< Gesichtserkennung auf den ersten Blick

Recognition at first sight

Max Planck scientists investigate the way faces are recognized


The Thatcher illusion. Graphics: Christoph Dahl / Max Planck Institute for Biological CyberneticsTübingen, June 24th, 2010. Each day, we meet a multitude of people: the nice waitress in the coffee shop around the corner, the bus driver, or the colleagues at the office. Without the ability to recognize faces at first sight, we would not be able to distinguish or identify these people. Monkeys also possess the ability to differentiate faces of group members efficiently by extracting the relevant information about the individual directly from the face. With the help of the so-called Thatcher illusion, scientists of the Max Planck Institute for Biological Cybernetics in Tübingen, Germany, have examined how people and macaque monkeys recognize faces and how this information is processed by the brain. They found out that both species perceive the faces of their kin quickly and efficiently, whereas faces of the other species are processed in a different way.   


"From an early age on we are accustomed to the faces of other humans: a long nose, the curve of the lips or shape of the eyebrows. We learn to recognize the small differences which contribute to the overall, individual appearance", explains Christoph Dahl, researcher at the Max Planck Institute. “The situation is similar in monkeys. They learn to recognize the features of their conspecifics and can identity every group member quickly. In our study, we found that for humans as well as for macaque monkeys, this principle only works with individuals of their own kind", says Dahl. Even though the recognition of conspecific faces is achieved by means of so-called holistic processing, the separate parts such as mouth, nose and eyes as well as the facial proportions are still important. "Although we look at the eyes first, our neural functions still process the whole picture", Christoph Dahl describes the processing mechanisms behind the facial recognition.  

With the help of the Thatcher illusion the scientists have examined face processing in macaque monkeys and humans. Local changes in facial features are hardly noticeable when the whole face is upside down, but strikingly grotesque when the face is upright. "The faces in which the eyes and the mouth were rotated 180 degrees look grotesque - but only if we see them the right side up. Upside-down the differences between a normal face and a ‘thatcherized’ face are hardly recognizable", explains Christian Wallraven, one of the involved scientists. This striking effect can be explained by the lack of processing capabilities for locally rotated facial features when the face is turned upside down. The holistic processing mechanisms allow the recognition of fine changes in the arrangement of the separate facial parts. If the whole face is rotated 180 degrees, this ability is lost.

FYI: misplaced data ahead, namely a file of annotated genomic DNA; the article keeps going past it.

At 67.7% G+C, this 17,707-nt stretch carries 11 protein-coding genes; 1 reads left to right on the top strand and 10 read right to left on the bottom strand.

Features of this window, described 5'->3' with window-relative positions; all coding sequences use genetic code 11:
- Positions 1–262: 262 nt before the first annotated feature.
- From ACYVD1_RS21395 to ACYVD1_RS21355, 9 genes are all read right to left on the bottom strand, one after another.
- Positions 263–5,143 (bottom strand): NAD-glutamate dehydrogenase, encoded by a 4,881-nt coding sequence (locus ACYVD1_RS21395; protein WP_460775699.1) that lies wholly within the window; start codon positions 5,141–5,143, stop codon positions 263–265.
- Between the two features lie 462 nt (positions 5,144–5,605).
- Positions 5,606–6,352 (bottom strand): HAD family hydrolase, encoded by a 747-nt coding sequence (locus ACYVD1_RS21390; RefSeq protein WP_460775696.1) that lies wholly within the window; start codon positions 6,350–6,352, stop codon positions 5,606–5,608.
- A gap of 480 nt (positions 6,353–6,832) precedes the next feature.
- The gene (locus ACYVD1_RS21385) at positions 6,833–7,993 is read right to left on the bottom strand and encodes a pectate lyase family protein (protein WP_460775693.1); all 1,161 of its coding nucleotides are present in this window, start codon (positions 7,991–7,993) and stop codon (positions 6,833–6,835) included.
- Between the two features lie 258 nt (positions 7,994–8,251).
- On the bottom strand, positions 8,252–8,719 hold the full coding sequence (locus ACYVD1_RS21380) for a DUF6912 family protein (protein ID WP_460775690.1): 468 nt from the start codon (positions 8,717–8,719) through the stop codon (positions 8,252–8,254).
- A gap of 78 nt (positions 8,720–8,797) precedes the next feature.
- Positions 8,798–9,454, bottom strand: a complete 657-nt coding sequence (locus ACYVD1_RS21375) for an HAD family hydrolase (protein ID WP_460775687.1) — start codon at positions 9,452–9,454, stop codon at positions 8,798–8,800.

Interestingly, the study found that the usual face processing mechanism not only are disrupted for inverted faces but also for faces of foreign species: the scientists discovered that the Thatcher illusion in macaque monkeys only works for the faces of their conspecifics, while they paid no special attention to the extremely grotesque human faces. Conversely, for humans the manipulated monkey faces remained inconspicuous. "It must have been of great advantage for us as well as for our evolutionary ancestors, the monkeys, to fine-tune recognition processing to faces of our species by developing similar holistic processing strategies," Wallraven sums up. Holistic processing therefore allows us to recognize our own kind at first sight.

Original publication:
Dahl C. D., Logothetis N. K., Bülthoff H. H, Wallraven C., The Thatcher illusion in humans and monkeys. Proc. R. Soc. B (2010) doi: 10.1098/rspb.2010.0438  

More Information:
Is this a stranger or an acquaintance?
Have We Met Before? - Patterns of Facial Recognition

Contact:

Dr. Christoph Dahl
Phone: +49 (0)7071 601-610
E-mail: christoph.dahl(at)tuebingen.mpg.de
 
Christian Wallraven
Phone: +49 (0)7071 601-1717
E-Mail: christian.wallraven(at)tuebingen.mpg.de  

Stephanie Bertenbreiter (Public Relations)
Phone: +49 (0)7071 601-472
E-mail: presse(at)tuebingen.mpg.de  

The Max Planck Institute for Biological Cybernetics works in the elucidation of cognitive processes. It employs about 325 people from more than 40 countries and is located at the Max Planck Campus in Tübingen, Germany. The Max Planck Institute for Biological Cybernetics is one of 80 research institutes that the Max Planck Society for the Advancement of Science maintains in Germany.


The Thatcher illusion: Local changes in facial features are hardly noticeable when the whole face is inverted (rotated 180°), but strikingly grotesque when the face is upright. In the Diagram two faces of an individual are presented. One picture is normal, while the seems grotesque by an upright presentation, but not if the faces are rotated 180°. Moreover, this illusion disappears if faces of another species are manipulated in the same way (see monkey faces). Graphics: Christoph Dahl / Max Planck Institute for Biological Cybernetics

The Thatcher illusion: Local changes in facial features are hardly noticeable when the whole face is inverted (rotated 180°), but strikingly grotesque when the face is upright. In the Diagram two faces of an individual are presented. One picture is normal, while the seems grotesque by an upright presentation, but not if the faces are rotated 180°. Moreover, this illusion disappears if faces of another species are manipulated in the same way (see monkey faces). Graphics: Christoph Dahl / Max Planck Institute for Biological Cybernetics